The Mili family, when John was still 5 years old, emigrated to Romania. There he finished high school. In 1923 he arrived in the USA where he started doing various jobs, including photography as an amateur. During the work Mili realized that one of the most important factors of photography was the proper lighting of the object. Meanwhile he also started writing. Three of his novels entitled "Away", "Dream" and "Mother", were published in the magazine "Albanian Student" by Odise Paskali in Turin in 1929.
He later studied at the famous MIT (Massachusetts Institute of Technology), where he graduated as a lighting engineer, a profession with which he worked in the electrical manufacturing company "Westinghouse".
Mili first used "electronic flash" and "stroboscopic light", invented by Professor Harold Edgerton in 1931, with whom he collaborated extensively.
In 1937 he received the title of professor. Meanwhile, Mili, together with his studies and experiments in the field of technique, continued to photograph, becoming more and more distinguished in the field of art. His ultra-short exposure photographs constitute one of the most interesting phenomena of the connection of science with art.
Using a strobe, Gjon captured the movements of everyone from dancers to jugglers in a single exposure. His flash techniques are still used in light painting photography today. Mili studied the movement of dancers, musicians and skaters with this technique.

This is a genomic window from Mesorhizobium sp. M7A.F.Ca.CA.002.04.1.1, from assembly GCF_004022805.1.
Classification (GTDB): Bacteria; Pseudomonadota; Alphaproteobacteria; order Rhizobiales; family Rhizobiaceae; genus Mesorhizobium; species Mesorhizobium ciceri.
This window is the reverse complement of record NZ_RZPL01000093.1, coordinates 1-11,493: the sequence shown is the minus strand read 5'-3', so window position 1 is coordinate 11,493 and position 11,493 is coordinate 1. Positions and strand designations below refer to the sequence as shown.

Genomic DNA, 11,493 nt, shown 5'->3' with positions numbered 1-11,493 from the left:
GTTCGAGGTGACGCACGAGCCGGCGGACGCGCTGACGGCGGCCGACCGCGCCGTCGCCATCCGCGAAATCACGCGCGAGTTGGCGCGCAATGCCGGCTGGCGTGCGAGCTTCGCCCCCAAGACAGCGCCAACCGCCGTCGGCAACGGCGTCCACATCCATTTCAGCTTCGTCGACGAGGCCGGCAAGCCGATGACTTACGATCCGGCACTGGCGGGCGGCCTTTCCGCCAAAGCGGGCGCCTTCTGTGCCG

Mili's creation of flash photography was just his first gift to the world of light painting. In the 1940s, Gjon attached tiny lanterns to skaters' boots, then with the shutter speed open he created the inspiration for the most famous photos ever taken.
In 1949, Life magazine, sent Gjon Milit to photograph Pablo Picasso at his home in the south of France. While there, Mili showed Picasso some of his light painting skater photos . Pablo was inspired, and he immediately took a penlight and started drawing in the air, and Mili captured the photos. Thisthis quick meeting brought to life their collaborative pictures known as Pablo Picasso's Light Drawings. The most famous of these drawings is known as "Picasso draws a centaur".
Their project were my main inspiration, and what I find interesting about his work is the way he is appearing in every single photo like a "magician" a " light painter". I am wondering whether I should use this "ghost" effect in my project on every photos, or just in a few, depending on the story. I enjoyed looking at his work, and I like how they stayed simple with the light ( white and yellow) and how they thought of the project as a modern digital painting, rather than just a play with light. I find it fascinating how you could tell a story with this kind of photography.
Having done the research, it gave me ideas for the framing and lightning, and i feel that doing more indepth research they inspired me for a more developed project than I initially wanted.
Dean, Chamberlain; LIght Painting Photography, Dean Chamberlain; link
Dean, Chamberlain; Bob Schwartz; Dean Camberlain: Light Paintings of Elder Psychedelic Pioneers, link
Gjon, Mili, LIFE : The Photography of Gjon Mili, link
Gjon, Mili, Lightpaintingphotography : History, Gjon Mili: Light Painting Photography, 1930-1940’s, link